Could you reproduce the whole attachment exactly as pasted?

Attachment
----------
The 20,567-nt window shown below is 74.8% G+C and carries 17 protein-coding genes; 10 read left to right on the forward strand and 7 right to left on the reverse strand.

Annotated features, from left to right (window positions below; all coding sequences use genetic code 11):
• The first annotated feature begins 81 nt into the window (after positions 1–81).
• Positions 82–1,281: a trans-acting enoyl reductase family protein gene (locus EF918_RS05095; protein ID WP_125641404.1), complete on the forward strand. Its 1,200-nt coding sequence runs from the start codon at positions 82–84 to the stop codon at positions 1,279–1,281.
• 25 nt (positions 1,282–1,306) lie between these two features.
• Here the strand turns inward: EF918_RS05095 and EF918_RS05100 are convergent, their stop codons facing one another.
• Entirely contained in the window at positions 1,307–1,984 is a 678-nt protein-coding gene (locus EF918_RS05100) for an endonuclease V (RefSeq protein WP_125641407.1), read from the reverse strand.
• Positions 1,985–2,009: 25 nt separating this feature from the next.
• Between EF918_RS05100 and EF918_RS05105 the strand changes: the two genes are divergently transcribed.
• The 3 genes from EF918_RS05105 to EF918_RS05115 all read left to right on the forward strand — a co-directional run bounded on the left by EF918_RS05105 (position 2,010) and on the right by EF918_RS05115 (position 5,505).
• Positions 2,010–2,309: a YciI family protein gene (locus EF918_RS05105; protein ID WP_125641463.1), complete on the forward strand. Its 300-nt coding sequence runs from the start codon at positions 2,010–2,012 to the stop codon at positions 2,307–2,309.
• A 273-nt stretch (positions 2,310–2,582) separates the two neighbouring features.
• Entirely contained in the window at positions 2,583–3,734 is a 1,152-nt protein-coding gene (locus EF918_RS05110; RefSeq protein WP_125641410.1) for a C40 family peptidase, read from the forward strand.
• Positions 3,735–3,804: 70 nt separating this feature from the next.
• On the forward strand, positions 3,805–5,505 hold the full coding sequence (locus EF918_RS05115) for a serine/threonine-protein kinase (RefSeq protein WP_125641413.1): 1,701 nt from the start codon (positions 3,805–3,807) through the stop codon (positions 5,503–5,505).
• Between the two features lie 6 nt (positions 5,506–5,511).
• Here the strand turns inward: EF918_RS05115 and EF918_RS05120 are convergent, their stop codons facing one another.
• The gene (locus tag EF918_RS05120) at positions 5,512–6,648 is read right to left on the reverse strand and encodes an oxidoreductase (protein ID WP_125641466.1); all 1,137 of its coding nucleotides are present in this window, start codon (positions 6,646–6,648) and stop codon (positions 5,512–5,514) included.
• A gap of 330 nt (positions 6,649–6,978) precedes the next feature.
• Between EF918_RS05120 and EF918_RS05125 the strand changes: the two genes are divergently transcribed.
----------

The 20,567-nt window shown below is 74.8% G+C and carries 17 protein-coding genes; 10 read left to right on the forward strand and 7 right to left on the reverse strand.

Annotated features, from left to right (window positions below; all coding sequences use genetic code 11):
• The first annotated feature begins 81 nt into the window (after positions 1–81).
• Positions 82–1,281: a trans-acting enoyl reductase family protein gene (locus EF918_RS05095; protein ID WP_125641404.1), complete on the forward strand. Its 1,200-nt coding sequence runs from the start codon at positions 82–84 to the stop codon at positions 1,279–1,281.
• 25 nt (positions 1,282–1,306) lie between these two features.
• Here the strand turns inward: EF918_RS05095 and EF918_RS05100 are convergent, their stop codons facing one another.
• Entirely contained in the window at positions 1,307–1,984 is a 678-nt protein-coding gene (locus EF918_RS05100) for an endonuclease V (RefSeq protein WP_125641407.1), read from the reverse strand.
• Positions 1,985–2,009: 25 nt separating this feature from the next.
• Between EF918_RS05100 and EF918_RS05105 the strand changes: the two genes are divergently transcribed.
• The 3 genes from EF918_RS05105 to EF918_RS05115 all read left to right on the forward strand — a co-directional run bounded on the left by EF918_RS05105 (position 2,010) and on the right by EF918_RS05115 (position 5,505).
• Positions 2,010–2,309: a YciI family protein gene (locus EF918_RS05105; protein ID WP_125641463.1), complete on the forward strand. Its 300-nt coding sequence runs from the start codon at positions 2,010–2,012 to the stop codon at positions 2,307–2,309.
• A 273-nt stretch (positions 2,310–2,582) separates the two neighbouring features.
• Entirely contained in the window at positions 2,583–3,734 is a 1,152-nt protein-coding gene (locus EF918_RS05110; RefSeq protein WP_125641410.1) for a C40 family peptidase, read from the forward strand.
• Positions 3,735–3,804: 70 nt separating this feature from the next.
• On the forward strand, positions 3,805–5,505 hold the full coding sequence (locus EF918_RS05115) for a serine/threonine-protein kinase (RefSeq protein WP_125641413.1): 1,701 nt from the start codon (positions 3,805–3,807) through the stop codon (positions 5,503–5,505).
• Between the two features lie 6 nt (positions 5,506–5,511).
• Here the strand turns inward: EF918_RS05115 and EF918_RS05120 are convergent, their stop codons facing one another.
• The gene (locus tag EF918_RS05120) at positions 5,512–6,648 is read right to left on the reverse strand and encodes an oxidoreductase (protein ID WP_125641466.1); all 1,137 of its coding nucleotides are present in this window, start codon (positions 6,646–6,648) and stop codon (positions 5,512–5,514) included.
• A gap of 330 nt (positions 6,649–6,978) precedes the next feature.
• Between EF918_RS05120 and EF918_RS05125 the strand changes: the two genes are divergently transcribed.